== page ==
I Saw the Light

%{[ data-embed-type=”image” data-embed-id=”” data-embed-element=”span” data-embed-size=”640w” contenteditable=”false” ]}%

Some will leave I Saw the Light wanting to hear actual Hank Williams recordings and read a few words about him. Others will be tempted to get up in the middle of this maddening, sloppy biopic and start streaming Williams’ songs in the popcorn line. Do that and you’re likely to skip the rest of the movie and leave the premises entirely to find a dim bar with a jukebox and a decent bourbon list.

Seems like that’s the way Hank woulda done it — though you’d hardly know it watching the diluted Williams in writer-director Marc Abraham’s thin melodrama (based on Hank Williams: The Biography by Colin Escott with George Merritt and William Macewen), much of which glaciers by unaccompanied by so much as a drop-D progression.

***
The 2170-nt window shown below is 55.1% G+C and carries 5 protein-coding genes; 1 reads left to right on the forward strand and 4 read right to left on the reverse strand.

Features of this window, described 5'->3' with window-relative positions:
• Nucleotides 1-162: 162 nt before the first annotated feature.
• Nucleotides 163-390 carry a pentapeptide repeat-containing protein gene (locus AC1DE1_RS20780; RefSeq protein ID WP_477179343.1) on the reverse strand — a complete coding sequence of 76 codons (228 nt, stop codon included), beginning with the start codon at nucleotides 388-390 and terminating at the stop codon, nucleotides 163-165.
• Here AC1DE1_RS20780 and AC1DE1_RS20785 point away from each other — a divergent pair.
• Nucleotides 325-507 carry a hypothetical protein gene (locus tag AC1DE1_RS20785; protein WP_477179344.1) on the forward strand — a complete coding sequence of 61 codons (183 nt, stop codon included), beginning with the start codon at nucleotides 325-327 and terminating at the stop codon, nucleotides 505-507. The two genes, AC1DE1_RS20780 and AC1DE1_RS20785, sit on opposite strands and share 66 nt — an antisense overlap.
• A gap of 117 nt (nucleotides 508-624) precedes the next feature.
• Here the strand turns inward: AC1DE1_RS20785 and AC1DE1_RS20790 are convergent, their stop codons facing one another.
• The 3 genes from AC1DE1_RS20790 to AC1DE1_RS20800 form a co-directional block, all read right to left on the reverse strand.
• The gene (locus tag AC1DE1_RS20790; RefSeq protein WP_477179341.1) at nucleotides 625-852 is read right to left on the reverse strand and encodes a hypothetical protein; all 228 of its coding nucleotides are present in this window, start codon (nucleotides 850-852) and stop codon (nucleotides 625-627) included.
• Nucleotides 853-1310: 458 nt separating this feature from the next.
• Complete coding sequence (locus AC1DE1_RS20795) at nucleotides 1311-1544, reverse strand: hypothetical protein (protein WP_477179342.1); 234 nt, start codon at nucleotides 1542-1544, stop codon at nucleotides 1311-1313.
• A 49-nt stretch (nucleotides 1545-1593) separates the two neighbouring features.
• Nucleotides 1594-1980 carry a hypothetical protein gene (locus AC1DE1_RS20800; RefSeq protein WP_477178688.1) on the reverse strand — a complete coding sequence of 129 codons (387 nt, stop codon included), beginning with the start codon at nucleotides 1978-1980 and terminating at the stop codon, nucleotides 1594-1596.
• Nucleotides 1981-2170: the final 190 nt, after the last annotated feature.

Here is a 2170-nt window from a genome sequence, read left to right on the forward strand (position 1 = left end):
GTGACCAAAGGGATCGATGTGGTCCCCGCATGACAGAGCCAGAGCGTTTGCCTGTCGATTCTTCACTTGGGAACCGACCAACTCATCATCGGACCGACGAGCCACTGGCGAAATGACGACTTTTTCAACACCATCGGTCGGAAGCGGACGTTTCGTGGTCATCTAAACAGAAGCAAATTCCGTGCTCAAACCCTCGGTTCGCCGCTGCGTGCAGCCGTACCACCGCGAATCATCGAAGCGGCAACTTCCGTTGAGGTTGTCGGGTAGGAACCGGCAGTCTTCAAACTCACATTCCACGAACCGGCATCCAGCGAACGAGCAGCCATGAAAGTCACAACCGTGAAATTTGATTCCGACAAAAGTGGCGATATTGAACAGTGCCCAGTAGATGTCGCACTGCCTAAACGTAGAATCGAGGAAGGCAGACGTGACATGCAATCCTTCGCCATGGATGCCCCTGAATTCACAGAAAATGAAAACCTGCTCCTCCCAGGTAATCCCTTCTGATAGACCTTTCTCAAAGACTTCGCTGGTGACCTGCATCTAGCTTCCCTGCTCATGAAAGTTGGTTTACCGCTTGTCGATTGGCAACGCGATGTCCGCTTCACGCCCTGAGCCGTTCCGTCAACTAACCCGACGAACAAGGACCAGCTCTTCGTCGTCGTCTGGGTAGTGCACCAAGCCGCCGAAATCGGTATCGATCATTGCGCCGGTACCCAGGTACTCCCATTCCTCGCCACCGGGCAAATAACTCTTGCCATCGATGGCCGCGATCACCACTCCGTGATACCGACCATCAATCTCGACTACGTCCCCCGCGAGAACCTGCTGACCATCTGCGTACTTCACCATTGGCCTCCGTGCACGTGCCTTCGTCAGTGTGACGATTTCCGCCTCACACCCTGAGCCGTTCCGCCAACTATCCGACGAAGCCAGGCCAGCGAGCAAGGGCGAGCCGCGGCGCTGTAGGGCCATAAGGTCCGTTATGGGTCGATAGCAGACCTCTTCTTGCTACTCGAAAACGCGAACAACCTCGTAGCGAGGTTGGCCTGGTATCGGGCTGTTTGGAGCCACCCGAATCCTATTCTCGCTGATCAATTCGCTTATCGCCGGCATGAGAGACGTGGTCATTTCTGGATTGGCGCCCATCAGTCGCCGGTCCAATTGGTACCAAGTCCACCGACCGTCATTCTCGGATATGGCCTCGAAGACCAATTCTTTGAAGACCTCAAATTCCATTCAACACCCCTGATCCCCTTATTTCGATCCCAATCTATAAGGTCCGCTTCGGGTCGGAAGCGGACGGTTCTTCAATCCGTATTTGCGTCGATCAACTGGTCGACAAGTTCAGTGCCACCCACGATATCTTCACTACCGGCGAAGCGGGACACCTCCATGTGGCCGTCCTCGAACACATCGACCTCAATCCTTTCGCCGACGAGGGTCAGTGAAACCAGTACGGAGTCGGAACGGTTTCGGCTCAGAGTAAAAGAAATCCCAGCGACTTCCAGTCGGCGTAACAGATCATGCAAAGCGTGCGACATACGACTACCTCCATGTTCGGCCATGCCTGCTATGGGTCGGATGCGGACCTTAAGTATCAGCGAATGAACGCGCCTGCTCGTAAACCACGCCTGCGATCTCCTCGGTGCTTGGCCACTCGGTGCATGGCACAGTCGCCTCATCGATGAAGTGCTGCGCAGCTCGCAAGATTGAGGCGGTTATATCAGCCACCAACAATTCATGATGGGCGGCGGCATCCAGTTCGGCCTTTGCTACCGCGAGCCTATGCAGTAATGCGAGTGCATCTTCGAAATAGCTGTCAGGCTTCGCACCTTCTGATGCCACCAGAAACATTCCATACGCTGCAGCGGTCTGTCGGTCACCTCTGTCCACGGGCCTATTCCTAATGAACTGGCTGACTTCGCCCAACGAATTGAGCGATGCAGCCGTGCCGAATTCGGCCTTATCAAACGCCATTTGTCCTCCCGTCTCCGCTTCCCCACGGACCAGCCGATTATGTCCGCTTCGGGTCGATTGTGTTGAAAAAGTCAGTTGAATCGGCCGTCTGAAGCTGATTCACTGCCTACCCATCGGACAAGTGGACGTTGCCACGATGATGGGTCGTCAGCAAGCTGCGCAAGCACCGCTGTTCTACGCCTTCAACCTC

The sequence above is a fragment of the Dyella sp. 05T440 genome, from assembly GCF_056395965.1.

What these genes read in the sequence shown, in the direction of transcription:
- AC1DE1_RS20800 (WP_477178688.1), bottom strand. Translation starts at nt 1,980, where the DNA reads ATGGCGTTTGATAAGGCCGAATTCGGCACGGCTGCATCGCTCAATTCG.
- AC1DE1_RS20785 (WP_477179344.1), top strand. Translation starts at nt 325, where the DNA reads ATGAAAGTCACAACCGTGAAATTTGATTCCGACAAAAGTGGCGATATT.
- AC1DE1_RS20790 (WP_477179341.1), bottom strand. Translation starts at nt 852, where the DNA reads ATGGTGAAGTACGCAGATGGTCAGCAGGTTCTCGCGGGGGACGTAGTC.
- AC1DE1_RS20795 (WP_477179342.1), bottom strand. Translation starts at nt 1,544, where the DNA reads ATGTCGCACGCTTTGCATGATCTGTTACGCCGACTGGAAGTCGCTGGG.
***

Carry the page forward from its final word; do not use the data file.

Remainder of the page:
Tom Hiddleston is unassailably studied in the role — doing his own fair singing and getting Williams’ suggestive hunch right — but even at his most convincing he’s weighed down by Abraham’s two-dimensional script. Rather than write songs or make records, this Williams mostly quarrels with wife Audrey Mae (Elizabeth Olsen, deserving more) and sits for the occasional passive-aggressive pep talk from his mom (Cherry Jones). Long before death comes calling, Williams and his music recede into blankness — some of which at least looks good through Dante Spinotti’s camera, when Abraham isn’t telling him to wobble it, move it in pointless circles or load it with black-and-white film for absurd docu-fake scenes. What you’re left with is two hours’ worth of “needs citation” footnotes on a long but uninformative Wikipedia page.

Categories: Movies